Principal issues Ofsted complaint after two-grade fall from outstanding
A college that fell two Ofsted grades from outstanding has issued a formal complaint against Ofsted claiming it unfairly judged a drop in success rates because of new rules on English and maths.
Oldham College was given a grade three rating, as previously reported by FE Week, but it has now challenged the verdict.
College principal Alun Francis (pictured) claims there was a problem with new performance ratings factoring in success in English and maths.
In 2013, the introduction of study programmes for 16 to 19-year-old learners forced providers to make English and maths learners reach a grade C at GCSE in those subjects.
Last September, the 7,500-learner college calculated its success rate at 89 per cent, but planned for a small decrease once English and maths results were factored in nationwide results published in January.
But a drop to 83.7 per cent moved the college from being in the top 15 per cent of colleges for performance to the top 40 per cent, and it has been claimed Ofsted began its inspection in May with this in mind, leading to unfair disadvantage.
Mr Francis confirmed he had complained to Ofsted, but declined to comment further than his initial statement on the grading in which he said: “A new performance measure, introduced in January 2015, was applied retrospectively during our inspection process in May.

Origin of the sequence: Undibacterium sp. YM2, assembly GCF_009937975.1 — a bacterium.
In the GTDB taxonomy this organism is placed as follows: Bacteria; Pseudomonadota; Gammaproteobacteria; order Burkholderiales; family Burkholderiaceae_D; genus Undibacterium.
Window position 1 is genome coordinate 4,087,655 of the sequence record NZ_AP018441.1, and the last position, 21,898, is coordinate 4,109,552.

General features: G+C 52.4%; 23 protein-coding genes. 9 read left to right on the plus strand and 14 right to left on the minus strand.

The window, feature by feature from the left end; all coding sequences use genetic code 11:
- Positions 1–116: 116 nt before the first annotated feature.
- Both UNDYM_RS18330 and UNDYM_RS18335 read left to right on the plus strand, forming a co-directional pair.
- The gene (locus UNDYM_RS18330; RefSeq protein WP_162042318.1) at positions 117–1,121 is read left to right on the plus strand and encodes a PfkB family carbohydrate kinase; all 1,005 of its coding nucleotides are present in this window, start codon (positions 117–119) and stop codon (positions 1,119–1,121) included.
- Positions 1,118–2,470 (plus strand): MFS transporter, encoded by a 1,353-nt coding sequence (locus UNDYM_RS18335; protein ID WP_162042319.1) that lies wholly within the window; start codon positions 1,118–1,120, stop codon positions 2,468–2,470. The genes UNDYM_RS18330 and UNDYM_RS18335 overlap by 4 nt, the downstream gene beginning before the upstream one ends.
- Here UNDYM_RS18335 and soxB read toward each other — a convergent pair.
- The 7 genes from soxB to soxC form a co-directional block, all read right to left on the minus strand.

“The inspection team was open about the fact that this meant the college could not be treated on the same basis as colleges inspected before January 2015, but aimed to achieve parity with those inspected since then. We are not confident that this was the case.”
In its inspection report, Oldham, which has a current Education Funding Agency allocation of £14.3m and a current Skills Funding Agency allocation of 8.5m, was criticised for its apprenticeship completion rate, poor attendance and punctuality of learners and “insufficient development” of some learners in English and maths.
“Weak target-setting” and “insufficient” written feedback from tutors and a lack of meaningful work experience were also highlighted, and the college was told “too much teaching” required improvement.
An Ofsted spokesperson said: “Ofsted has received a formal complaint from the college.
“Therefore, we are unable to comment on the details while we carry out an investigation on the matter.”